Amy L. Boukair

Author of the time-travel romance novel Indigo


My Characters; My Friends.

I’ve finished the first 50 pages of Indigo for the WeBook contest and submitted it for judging. It will most likely be a week or so before I start seeing feedback from readers, and my anxiety is palpable. It’s always nerve-racking to send your creative babies out into the world, but this one is especially difficult for some reason. There is always fear of rejection – I think that’s natural for any author, but Indigo gets my blood pumping so differently than Ghosting did. He’s been in my head for so long, nagging at me to get out, and now that I’m doing that – it’s like telling a deeply personal secret to the world. It’s not as though I’m baring my soul, or standing naked in the middle of a mall, but close - I think that’s a pretty close analogy.

I'm ascerred.

I'm ascerred.

When you spend countless hours thinking, writing, reading, re-reading, and editing the crap out of something, it’s hard not to personalize it. It’s even harder not to internalize the characters. They live in your head – and you’re the biographer telling their story. You want to get it right, and you want to do right by them. After all, they are trusting you to tell it correctly. That’s a big responsibility for an author to undertake.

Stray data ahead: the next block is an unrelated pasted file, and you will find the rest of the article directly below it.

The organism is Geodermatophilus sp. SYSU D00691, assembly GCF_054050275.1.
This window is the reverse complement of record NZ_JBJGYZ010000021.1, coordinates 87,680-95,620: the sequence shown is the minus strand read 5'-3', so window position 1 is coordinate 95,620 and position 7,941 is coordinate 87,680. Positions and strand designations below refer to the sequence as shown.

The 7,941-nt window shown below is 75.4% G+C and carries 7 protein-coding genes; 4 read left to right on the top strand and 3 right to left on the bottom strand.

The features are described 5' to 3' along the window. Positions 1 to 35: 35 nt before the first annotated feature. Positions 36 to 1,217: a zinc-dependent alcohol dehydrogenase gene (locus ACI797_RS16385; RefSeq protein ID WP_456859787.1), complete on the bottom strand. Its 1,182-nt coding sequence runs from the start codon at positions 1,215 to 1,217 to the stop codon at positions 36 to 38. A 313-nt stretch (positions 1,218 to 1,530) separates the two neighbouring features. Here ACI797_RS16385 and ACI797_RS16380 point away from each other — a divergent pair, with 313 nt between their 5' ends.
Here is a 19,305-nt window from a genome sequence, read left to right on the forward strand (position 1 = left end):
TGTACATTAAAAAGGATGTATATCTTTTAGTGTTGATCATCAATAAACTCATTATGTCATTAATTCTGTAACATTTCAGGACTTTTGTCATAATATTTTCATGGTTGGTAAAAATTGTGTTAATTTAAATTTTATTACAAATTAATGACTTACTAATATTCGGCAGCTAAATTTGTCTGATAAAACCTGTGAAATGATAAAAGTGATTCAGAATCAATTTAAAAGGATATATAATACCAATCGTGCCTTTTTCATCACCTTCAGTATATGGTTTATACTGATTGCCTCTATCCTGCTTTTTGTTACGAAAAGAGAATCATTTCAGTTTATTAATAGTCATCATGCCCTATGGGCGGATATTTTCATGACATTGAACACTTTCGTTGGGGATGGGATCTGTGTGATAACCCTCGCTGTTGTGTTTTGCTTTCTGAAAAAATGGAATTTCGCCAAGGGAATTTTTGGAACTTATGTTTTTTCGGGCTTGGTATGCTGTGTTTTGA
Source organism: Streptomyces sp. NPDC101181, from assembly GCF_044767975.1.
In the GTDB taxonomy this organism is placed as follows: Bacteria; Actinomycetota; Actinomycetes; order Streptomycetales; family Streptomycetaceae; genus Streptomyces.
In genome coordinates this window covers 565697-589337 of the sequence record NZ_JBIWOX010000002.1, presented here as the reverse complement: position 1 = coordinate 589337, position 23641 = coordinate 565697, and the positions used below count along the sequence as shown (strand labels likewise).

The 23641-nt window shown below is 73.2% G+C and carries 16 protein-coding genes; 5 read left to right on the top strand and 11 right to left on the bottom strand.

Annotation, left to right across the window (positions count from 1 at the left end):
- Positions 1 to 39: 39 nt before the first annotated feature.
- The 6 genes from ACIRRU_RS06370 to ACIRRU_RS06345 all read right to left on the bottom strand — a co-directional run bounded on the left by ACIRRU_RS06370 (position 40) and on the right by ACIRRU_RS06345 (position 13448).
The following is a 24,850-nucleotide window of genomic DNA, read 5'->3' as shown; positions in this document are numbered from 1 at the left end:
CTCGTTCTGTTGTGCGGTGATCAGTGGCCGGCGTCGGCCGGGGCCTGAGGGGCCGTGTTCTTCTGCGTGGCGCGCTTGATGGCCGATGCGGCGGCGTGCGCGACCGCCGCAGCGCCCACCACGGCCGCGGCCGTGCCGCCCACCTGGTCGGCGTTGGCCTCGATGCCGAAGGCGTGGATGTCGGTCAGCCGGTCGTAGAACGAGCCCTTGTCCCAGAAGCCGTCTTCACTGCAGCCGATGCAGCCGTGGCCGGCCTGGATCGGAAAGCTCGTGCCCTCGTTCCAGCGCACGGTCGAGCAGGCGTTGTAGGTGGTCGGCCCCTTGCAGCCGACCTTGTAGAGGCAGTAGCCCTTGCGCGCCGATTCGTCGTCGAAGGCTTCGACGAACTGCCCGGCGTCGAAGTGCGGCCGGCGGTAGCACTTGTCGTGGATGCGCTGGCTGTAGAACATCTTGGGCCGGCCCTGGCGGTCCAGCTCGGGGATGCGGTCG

My own imagination brought them to life, sure. But now that they’re here in my head, they’ve evolved into something somewhat real. They have their own personalities, senses of humor, vices, mannerisms, histories, endearing qualities, and character flaws (pun intended). No, I’ve not gone mad with invisible friends. I don’t talk to them - out loud anyway, but they are always present in some way. It’s hard to explain fully. It truly is one of the wonders of being a writer – the ability to create these completely intangible, yet concrete people and scenarios. And as a writer, you live with them almost all the time, whether you want to or not.

So all I can do now is wait for the feedback and criticisms from the contest reviewers with a mixture of excitement and dread. It’s a horrible combination, yet delicious in its own way. In the meantime I’ll just continue writing as though Indigo is the best thing since Shakespeare penned his first sonnet. Until the bubble gets burst by a critic, it’s a good feeling to have.


Original Publication Date: 6/11/12

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